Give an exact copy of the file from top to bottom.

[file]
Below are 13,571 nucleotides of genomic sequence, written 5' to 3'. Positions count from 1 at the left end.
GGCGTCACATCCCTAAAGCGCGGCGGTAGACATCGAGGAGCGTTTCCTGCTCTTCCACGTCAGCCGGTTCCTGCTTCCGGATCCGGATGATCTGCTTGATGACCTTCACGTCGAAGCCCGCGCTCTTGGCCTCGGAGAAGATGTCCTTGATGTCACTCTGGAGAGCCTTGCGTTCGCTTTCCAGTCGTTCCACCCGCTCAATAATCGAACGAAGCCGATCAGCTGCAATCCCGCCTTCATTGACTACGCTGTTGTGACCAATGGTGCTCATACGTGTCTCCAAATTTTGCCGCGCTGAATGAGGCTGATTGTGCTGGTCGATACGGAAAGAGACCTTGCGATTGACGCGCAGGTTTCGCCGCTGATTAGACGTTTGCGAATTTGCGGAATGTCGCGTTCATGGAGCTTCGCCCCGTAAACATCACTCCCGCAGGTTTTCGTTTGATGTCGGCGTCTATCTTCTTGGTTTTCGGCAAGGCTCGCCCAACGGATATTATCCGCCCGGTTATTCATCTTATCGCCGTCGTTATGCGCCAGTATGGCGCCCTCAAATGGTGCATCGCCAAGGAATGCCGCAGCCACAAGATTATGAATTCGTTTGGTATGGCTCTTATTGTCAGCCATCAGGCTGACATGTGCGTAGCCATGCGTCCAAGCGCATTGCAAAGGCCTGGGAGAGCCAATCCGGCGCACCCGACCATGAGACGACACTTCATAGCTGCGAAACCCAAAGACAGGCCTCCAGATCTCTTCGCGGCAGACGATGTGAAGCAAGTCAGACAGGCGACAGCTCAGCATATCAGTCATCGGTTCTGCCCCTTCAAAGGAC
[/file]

Below are 13,571 nucleotides of genomic sequence, written 5' to 3'. Positions count from 1 at the left end.
GGCGTCACATCCCTAAAGCGCGGCGGTAGACATCGAGGAGCGTTTCCTGCTCTTCCACGTCAGCCGGTTCCTGCTTCCGGATCCGGATGATCTGCTTGATGACCTTCACGTCGAAGCCCGCGCTCTTGGCCTCGGAGAAGATGTCCTTGATGTCACTCTGGAGAGCCTTGCGTTCGCTTTCCAGTCGTTCCACCCGCTCAATAATCGAACGAAGCCGATCAGCTGCAATCCCGCCTTCATTGACTACGCTGTTGTGACCAATGGTGCTCATACGTGTCTCCAAATTTTGCCGCGCTGAATGAGGCTGATTGTGCTGGTCGATACGGAAAGAGACCTTGCGATTGACGCGCAGGTTTCGCCGCTGATTAGACGTTTGCGAATTTGCGGAATGTCGCGTTCATGGAGCTTCGCCCCGTAAACATCACTCCCGCAGGTTTTCGTTTGATGTCGGCGTCTATCTTCTTGGTTTTCGGCAAGGCTCGCCCAACGGATATTATCCGCCCGGTTATTCATCTTATCGCCGTCGTTATGCGCCAGTATGGCGCCCTCAAATGGTGCATCGCCAAGGAATGCCGCAGCCACAAGATTATGAATTCGTTTGGTATGGCTCTTATTGTCAGCCATCAGGCTGACATGTGCGTAGCCATGCGTCCAAGCGCATTGCAAAGGCCTGGGAGAGCCAATCCGGCGCACCCGACCATGAGACGACACTTCATAGCTGCGAAACCCAAAGACAGGCCTCCAGATCTCTTCGCGGCAGACGATGTGAAGCAAGTCAGACAGGCGACAGCTCAGCATATCAGTCATCGGTTCTGCCCCTTCAAAGGAC